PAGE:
I guess someone has to ask... What is driving you to need a radar reflector? I understand what they do, but there are several reasons which might reduce the necessity.
* The need for radar diminishes when away from shipping lanes
* Not all powerboats have radar
* Not all skippers keep a good watch on their radar
* A radar reflector is much more necessary outside daylight hours.
I suppose the fact that nobody seems to have any experience on one is a guide. Maybe you are far better off to just rely on a super strong whistle (like a Fox 40 Sharx high performance whistle) and/or aerosol airhorn to warn off potential threats to being run down
This might be of interest to you http://www.akff.net/forum/viewtopic.php?f=3&t=37108
I might get vilified for saying this, but the kayakers in that post caused the accident. No question in my mind. An apt comparison would be jaywalking on a deserted country road, seeing an oncoming semi-truck, and waiting for it to pass while still on the road; and don't forget, you're lying on your belly the whole time.
Sure, the truck shouldn't hit you, but who would be shocked if it did?
That boat is traveling at 20 knots or about 2025 feet per minute. How far can you
paddle in one minute? 400 feet? Maybe 600 feet if your life depended on it?
In any sort of seaway, a boat can veer 15 degrees off course when being hand steered - 30 degrees or more on autopilot and this can last ten to thirty seconds for the correction to occur and the larger the correction, the larger the delay. This means the boat might travel a 1000 feet off course!
Reaction time: it takes a powerboat a minimum of five boat lengths to stop and a considerable amount of time before the boat turns after turning the wheel. A 115 foot (38m) boat weighs around 60-100 TONS, that much mass has a LOT of inertia. Even if the captain sees you, he needs at least three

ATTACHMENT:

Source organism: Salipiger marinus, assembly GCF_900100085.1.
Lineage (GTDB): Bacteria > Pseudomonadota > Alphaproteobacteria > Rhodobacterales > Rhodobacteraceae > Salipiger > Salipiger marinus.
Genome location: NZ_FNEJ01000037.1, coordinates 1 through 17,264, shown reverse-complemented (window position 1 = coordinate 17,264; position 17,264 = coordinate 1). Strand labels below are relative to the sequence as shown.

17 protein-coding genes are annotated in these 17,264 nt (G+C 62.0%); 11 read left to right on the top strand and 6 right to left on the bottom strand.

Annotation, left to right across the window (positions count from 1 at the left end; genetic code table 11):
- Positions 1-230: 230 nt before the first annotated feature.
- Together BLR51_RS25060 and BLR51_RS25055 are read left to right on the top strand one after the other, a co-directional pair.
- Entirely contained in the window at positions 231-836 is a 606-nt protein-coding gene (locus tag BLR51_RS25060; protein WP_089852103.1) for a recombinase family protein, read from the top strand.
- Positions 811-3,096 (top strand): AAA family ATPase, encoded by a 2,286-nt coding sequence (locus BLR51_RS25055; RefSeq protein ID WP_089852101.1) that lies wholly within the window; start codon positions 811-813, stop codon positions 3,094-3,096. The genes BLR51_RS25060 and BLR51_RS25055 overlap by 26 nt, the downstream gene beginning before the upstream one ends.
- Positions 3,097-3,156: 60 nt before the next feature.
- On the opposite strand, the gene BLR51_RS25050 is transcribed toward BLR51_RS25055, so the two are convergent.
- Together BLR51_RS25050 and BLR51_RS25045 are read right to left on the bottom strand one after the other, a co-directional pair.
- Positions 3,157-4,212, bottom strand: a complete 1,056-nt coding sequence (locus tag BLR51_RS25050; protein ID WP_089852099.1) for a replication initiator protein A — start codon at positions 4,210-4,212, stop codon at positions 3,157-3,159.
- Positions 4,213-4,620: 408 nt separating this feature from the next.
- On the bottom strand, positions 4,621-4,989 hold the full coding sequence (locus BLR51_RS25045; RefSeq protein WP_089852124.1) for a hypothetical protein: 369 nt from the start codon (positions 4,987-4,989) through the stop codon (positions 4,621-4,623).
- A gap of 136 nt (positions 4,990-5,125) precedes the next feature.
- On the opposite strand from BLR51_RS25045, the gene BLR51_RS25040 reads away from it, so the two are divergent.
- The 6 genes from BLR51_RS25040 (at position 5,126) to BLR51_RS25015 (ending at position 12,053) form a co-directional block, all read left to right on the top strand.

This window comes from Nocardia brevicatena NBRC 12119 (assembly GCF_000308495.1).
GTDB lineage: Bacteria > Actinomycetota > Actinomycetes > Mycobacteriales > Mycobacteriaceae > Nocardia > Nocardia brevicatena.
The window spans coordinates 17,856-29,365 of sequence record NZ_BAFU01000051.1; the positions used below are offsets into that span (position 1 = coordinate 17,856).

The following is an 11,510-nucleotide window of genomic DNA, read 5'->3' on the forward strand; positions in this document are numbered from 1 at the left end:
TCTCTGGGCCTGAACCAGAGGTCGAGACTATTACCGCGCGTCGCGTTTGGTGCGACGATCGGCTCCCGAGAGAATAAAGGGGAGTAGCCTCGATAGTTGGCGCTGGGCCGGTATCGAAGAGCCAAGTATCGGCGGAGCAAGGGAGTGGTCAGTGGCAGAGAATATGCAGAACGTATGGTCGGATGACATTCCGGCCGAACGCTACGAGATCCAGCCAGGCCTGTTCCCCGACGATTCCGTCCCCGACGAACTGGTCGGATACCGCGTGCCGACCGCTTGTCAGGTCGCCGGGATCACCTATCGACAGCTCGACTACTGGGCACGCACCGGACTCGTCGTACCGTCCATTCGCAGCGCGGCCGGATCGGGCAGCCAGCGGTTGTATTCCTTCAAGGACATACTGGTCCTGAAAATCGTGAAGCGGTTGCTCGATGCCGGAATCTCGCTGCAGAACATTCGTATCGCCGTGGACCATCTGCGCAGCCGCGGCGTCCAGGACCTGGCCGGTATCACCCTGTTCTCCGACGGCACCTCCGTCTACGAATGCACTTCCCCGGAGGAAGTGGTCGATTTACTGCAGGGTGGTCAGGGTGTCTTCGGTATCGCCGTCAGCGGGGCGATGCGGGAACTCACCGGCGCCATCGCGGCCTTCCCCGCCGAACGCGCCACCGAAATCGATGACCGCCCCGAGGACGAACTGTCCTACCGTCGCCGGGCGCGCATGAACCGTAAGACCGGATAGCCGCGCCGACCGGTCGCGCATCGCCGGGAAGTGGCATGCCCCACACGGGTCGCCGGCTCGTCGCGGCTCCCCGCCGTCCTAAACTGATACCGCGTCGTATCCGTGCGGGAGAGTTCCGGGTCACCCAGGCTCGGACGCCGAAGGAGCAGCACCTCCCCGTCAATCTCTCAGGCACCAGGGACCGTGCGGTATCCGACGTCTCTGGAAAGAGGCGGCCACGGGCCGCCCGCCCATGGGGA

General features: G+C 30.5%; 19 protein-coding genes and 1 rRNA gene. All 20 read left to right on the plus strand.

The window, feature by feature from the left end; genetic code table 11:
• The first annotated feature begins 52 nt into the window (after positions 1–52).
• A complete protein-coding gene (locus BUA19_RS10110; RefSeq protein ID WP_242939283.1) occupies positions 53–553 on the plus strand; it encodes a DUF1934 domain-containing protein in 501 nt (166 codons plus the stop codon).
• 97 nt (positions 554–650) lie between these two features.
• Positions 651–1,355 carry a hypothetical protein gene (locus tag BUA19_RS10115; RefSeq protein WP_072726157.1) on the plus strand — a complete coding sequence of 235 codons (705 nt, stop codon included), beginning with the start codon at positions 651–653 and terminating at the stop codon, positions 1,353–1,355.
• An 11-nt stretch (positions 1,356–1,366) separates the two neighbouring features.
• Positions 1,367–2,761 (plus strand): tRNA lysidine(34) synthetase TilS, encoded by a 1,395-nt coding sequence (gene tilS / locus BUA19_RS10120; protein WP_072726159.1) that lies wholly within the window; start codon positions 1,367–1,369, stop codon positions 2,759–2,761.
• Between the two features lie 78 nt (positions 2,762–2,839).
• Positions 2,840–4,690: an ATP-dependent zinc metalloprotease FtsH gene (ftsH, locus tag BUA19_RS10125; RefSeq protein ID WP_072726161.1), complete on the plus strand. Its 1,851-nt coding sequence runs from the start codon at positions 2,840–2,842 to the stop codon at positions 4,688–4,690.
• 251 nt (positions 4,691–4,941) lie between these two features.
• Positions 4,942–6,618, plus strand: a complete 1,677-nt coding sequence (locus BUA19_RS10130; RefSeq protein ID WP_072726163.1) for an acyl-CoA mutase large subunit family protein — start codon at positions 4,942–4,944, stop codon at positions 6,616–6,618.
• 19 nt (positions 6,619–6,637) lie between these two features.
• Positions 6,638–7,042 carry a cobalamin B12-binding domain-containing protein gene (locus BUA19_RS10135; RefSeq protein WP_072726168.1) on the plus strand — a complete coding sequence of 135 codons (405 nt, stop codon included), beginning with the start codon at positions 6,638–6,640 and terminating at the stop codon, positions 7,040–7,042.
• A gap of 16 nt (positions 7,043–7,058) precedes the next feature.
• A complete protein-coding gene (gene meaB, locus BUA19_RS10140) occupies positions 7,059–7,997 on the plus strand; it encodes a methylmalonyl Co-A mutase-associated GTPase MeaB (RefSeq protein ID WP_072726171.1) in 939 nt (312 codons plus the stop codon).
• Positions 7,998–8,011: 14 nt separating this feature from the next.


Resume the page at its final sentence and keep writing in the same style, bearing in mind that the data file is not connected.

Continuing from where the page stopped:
boat lengths to avoid you.
Next, let's discuss visibility. The most visible portion of a kayaker is only six inches off the water and your body is barely three feet. If there are waves, then you will only be visible about 30% of the time! The guy in the boat is scanning a 1000 feet or more ahead of the boat and he is largely looking for something ahead of him, he isn't looking to the sides for something that might hit him! When seated in the pilot seat of most boats, the captain can't see the water near the boat (depending on the boat, he might have a circle 100-200 feet in diameter that is difficult or impossible to see).
Finally, watch keeping: driving a boat is boring. Imagine driving your car at 22 mph, how long can you stay attentive? Now drive 22 mph on a featureless salt plain, with nothing to hit for miles in every direction, and your destination is six hours away. Your attention will wander. To the captain's credit, he was keeping watch. I would have been reading a book. I scan the horizon, check the radar, check the gauges, read a page or two and repeat. I have around 20000
nautical miles of small boat experience and I have never hit anything using this method. It works. Perhaps I've been lucky, but perhaps not.
This kayaker was hit because they were MUCH
too close to a fast moving boat and did not take any/enough evasive maneuvers. In a busy channel they would likely have been seen because boats are expected in the channel. In open water, what happened is exactly what would be expected by reasonable operators because boaters do not expect kayakers far out in open water.
To be safe, a kayaker shouldn't be within a circle 5 times the length of the boat. This depends on the speed of the boat and sea conditions, faster boats and worsening conditions increase the size of the circle. We are the lowest of the low on the food chain of boaters, we have very little ability to avoid collision, and so we have to do the utmost to keep ourselves safe. There are extensive rules about what to do to avoid collision, but the first one is that they are to be avoided at all costs. If you are aware of a potential collision, YOU need to do your UTMOST to avoid it even if it violates the rules of the waterway.